Top Historic Sights in Falköping, Sweden

Explore the historic highlights of Falköping

Gudhem Abbey Ruins

Gudhem Abbey, (Gudhems kloster), in operation from 1152 to 1529, was a nunnery in Sweden, initially Benedictine and later Cistercian. It is considered to have been one of the oldest convents in Sweden, after Vreta Abbey (1100) and Alvastra Abbey (1143). Gudhem, a name signifying "Home of the Gods", was according to tradition a holy place of worship already before Christianity. According to the saga, one hundred images of ...
Founded: 1152 | Location: Falköping, Sweden

Dagsnäs Castle

The earliest known records of Dagsnäs estate date back to the 15th century, when it was owned by Gumsehuvud family. The current main building was built in 1772-1782 by Per Tham. The current appearance originates from the restoration made according the plan of Helgo Zettervall in 1874. Over the years several Viking age runestones from the region have been moved to the castle grounds.
Founded: 1772-1782 | Location: Falköping, Sweden

St. Olaf's Church

The medieval church of St. Olaf (Sankt Olofs Kyrka) was built originally in the 12th century. The nave was enlarged to west in the mid-1200s and the present western tower was added later. The church is a well-preserved sample of medieval architecture.
Founded: 12th century | Location: Falköping, Sweden

Marka Church

The Romanescue style Marka Church was built in the late 1100s or early 1200s. The sacristy was added later in the Middle Ages. The original tower was demolished in 1750 and the new wooden belfry was completed in 1752. The great bell date from the year 1583 and the small one from 1751. The altarpiece date from the late 17th century as well as the Baroque-style pulpit.
Founded: 12th century | Location: Falköping, Sweden

Skörstorp Church

Skörstorp Church was built in the middle of the 12th century, and is the only remaining medieval round church in the Diocese of Skara. It derives its shape from originally being built to serve several different purposes; apart from a place of worship, it also served a defensive purpose, i.e. it was a fortified church. The church has been altered successively throughout the centuries. The church porch is not original ...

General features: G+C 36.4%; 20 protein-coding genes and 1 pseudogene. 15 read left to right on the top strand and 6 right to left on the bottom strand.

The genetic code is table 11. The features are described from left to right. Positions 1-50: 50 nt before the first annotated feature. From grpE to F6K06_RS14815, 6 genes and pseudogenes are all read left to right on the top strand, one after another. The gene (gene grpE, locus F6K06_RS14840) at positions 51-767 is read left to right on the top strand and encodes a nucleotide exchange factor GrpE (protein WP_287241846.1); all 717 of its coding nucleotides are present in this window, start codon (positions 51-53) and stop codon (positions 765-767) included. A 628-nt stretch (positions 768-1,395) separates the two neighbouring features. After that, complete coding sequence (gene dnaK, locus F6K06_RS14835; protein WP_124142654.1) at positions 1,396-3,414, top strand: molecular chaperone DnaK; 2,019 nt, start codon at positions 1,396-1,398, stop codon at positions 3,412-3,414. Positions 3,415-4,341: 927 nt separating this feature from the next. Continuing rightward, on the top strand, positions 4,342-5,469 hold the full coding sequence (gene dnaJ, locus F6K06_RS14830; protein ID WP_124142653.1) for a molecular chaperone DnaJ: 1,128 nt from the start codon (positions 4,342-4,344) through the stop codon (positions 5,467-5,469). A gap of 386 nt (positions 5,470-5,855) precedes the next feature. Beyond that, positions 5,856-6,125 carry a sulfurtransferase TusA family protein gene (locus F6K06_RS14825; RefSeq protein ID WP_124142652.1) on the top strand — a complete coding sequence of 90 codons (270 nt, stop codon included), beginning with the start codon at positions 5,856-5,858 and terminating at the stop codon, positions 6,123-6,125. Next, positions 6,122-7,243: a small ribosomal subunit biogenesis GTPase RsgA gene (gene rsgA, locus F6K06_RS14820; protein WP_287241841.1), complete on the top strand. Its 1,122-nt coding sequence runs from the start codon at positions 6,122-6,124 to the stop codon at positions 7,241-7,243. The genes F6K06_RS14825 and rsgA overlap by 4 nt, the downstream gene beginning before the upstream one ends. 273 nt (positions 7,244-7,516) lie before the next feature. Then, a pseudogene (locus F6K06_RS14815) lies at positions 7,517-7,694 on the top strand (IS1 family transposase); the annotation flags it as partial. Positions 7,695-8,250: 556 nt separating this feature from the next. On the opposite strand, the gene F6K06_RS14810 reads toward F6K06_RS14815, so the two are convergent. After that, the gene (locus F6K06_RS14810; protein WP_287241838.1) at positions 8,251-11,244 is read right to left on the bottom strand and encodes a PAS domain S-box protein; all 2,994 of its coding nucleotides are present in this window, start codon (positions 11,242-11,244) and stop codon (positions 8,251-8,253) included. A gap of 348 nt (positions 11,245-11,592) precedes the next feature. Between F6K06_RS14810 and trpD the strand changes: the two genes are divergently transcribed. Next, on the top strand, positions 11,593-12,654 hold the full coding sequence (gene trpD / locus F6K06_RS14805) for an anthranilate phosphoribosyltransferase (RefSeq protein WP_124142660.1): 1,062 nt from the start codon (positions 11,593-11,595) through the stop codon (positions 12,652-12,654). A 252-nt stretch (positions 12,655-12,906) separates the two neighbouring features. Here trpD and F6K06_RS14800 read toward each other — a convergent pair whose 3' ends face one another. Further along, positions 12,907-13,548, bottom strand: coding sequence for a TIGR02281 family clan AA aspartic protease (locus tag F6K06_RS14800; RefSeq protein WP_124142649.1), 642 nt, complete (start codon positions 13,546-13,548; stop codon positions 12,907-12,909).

Founded: 12th century | Location: Falköping, Sweden

Gökhem Church

Gökhem Church was built in the late 1100s or early 1200s. The church is a typical medieval building, built in the Romanesque period. It is best known of mural paintings made by master Amund in the 15th century. The original organs were built in the 1775. The belfry was erected by Russian prisoners of war in 1720.
Founded: ca. 1200 | Location: Falköping, Sweden

Kinneved Church

The medieval Kinneved church was made in the Romanesque style between in the late 1100s. It have thick limestone walls. The vestry was added in the 18th century, and the tower built in the 19th century. Much of the interior furniture and ornamentation dates from the 18th century. There is also a medieval gravestone embedded in the wall outside the nave.
Founded: 12th century | Location: Falköping, Sweden